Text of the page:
Ionescu's interest in medicine grew after she met the father of one of her best friends, Aurelia Dumitru, who was a doctor. When another of her best school friends died from an infection following brain surgery, she was determined to attend medical school and become a doctor. Her father objected, hoping to see his daughter become a traditional housewife and mother. Maria Ogrezeanu supported her daughter in her ambitions, however, and Ionescu began medical school, matriculating at the Faculty of Human Medicine of Bucharest during the fall of 1939.
During her first year of internship, Ionescu studied ophthalmology, learning about eye and vision care, and then studied other practical stages. By 1943, she was studying in Suceava, the largest city in northern Romania, where she also completed a second internship as a general doctor in nearby Baia Mare, a rural village 20 miles south and close to her hometown of Falticeni. Although the village had a clinic, it was poorly equipped and unable to help the village when an epidemic of typhus broke out.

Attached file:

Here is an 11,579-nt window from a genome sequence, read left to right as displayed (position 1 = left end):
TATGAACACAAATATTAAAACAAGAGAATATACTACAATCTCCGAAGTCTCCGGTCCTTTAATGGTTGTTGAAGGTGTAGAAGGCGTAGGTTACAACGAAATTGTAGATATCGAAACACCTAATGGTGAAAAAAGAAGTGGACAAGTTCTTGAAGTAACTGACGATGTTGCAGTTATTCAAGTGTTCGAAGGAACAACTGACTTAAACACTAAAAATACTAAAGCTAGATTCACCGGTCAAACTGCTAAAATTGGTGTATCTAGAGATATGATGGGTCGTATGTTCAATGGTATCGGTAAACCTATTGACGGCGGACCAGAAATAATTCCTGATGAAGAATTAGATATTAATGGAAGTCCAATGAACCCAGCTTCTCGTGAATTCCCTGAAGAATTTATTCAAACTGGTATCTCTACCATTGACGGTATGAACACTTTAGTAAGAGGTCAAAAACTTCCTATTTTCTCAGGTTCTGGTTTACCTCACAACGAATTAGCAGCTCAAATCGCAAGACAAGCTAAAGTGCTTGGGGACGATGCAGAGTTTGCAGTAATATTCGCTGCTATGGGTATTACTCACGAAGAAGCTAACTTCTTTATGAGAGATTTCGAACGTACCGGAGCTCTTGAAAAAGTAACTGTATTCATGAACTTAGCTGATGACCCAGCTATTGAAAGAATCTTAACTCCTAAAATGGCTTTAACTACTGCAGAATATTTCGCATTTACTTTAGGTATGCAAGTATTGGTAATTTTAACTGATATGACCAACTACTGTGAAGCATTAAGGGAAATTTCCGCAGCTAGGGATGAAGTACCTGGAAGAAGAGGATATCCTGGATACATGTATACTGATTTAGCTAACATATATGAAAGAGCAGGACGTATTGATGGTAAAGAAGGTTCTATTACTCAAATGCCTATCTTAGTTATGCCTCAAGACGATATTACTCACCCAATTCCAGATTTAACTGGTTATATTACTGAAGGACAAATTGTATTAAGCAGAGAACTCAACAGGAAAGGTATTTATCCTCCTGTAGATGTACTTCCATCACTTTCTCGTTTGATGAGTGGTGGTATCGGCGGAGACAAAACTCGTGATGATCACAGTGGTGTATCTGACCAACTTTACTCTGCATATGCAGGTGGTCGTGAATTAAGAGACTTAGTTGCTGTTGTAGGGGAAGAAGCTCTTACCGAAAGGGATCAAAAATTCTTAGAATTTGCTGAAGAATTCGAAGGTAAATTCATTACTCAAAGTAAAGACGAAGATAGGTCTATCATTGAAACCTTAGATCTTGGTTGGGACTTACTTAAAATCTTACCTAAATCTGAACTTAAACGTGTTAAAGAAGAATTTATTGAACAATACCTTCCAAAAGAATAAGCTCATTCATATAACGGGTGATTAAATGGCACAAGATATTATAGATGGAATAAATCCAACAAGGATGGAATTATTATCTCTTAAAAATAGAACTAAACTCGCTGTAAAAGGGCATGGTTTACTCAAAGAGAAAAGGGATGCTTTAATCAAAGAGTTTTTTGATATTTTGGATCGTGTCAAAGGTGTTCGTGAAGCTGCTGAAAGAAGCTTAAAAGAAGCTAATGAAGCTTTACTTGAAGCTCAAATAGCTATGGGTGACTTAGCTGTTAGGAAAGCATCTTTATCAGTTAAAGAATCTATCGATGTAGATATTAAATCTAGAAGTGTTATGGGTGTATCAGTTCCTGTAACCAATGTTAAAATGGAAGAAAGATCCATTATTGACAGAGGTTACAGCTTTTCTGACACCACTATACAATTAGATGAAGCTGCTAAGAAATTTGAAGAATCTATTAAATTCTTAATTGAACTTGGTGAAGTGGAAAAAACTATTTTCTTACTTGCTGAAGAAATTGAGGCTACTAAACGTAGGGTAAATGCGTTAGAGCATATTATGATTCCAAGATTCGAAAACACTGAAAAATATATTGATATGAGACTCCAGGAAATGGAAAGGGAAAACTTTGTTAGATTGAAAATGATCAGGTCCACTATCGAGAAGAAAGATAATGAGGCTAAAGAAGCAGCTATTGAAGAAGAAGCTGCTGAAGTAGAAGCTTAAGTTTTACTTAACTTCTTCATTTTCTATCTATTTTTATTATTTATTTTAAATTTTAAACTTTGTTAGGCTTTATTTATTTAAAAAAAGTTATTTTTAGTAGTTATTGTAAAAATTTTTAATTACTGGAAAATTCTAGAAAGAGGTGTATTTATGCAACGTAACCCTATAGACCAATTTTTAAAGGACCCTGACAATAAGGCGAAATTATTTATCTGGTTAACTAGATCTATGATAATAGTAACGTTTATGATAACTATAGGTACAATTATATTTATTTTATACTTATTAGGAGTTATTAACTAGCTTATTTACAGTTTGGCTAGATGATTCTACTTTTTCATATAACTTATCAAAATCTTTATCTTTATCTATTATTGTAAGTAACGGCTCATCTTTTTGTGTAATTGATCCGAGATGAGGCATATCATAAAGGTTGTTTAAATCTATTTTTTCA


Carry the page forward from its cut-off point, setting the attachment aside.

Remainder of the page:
By now World War II was underway, and Romania had joined the Soviet Union and other Axis powers against Great Britain, France, and the other allies fighting Nazi Germany. During a break between semesters, Ionescu volunteered to work at Stamate Hospital, located in Falticeni, where injured Soviet soldiers were being taken and treated. It would be here, at Stamate Hospital, where she would perform her first surgical operations. It was wartime, the Allies were bombing Romania, and these surgeries were frequently limb amputations. Things became worse in 1944, when Romania's King Michael I changed his allegiance to the Allies and the Soviet Union turned on Romania, attempting to gain control of the country while losing the greater war in 1945.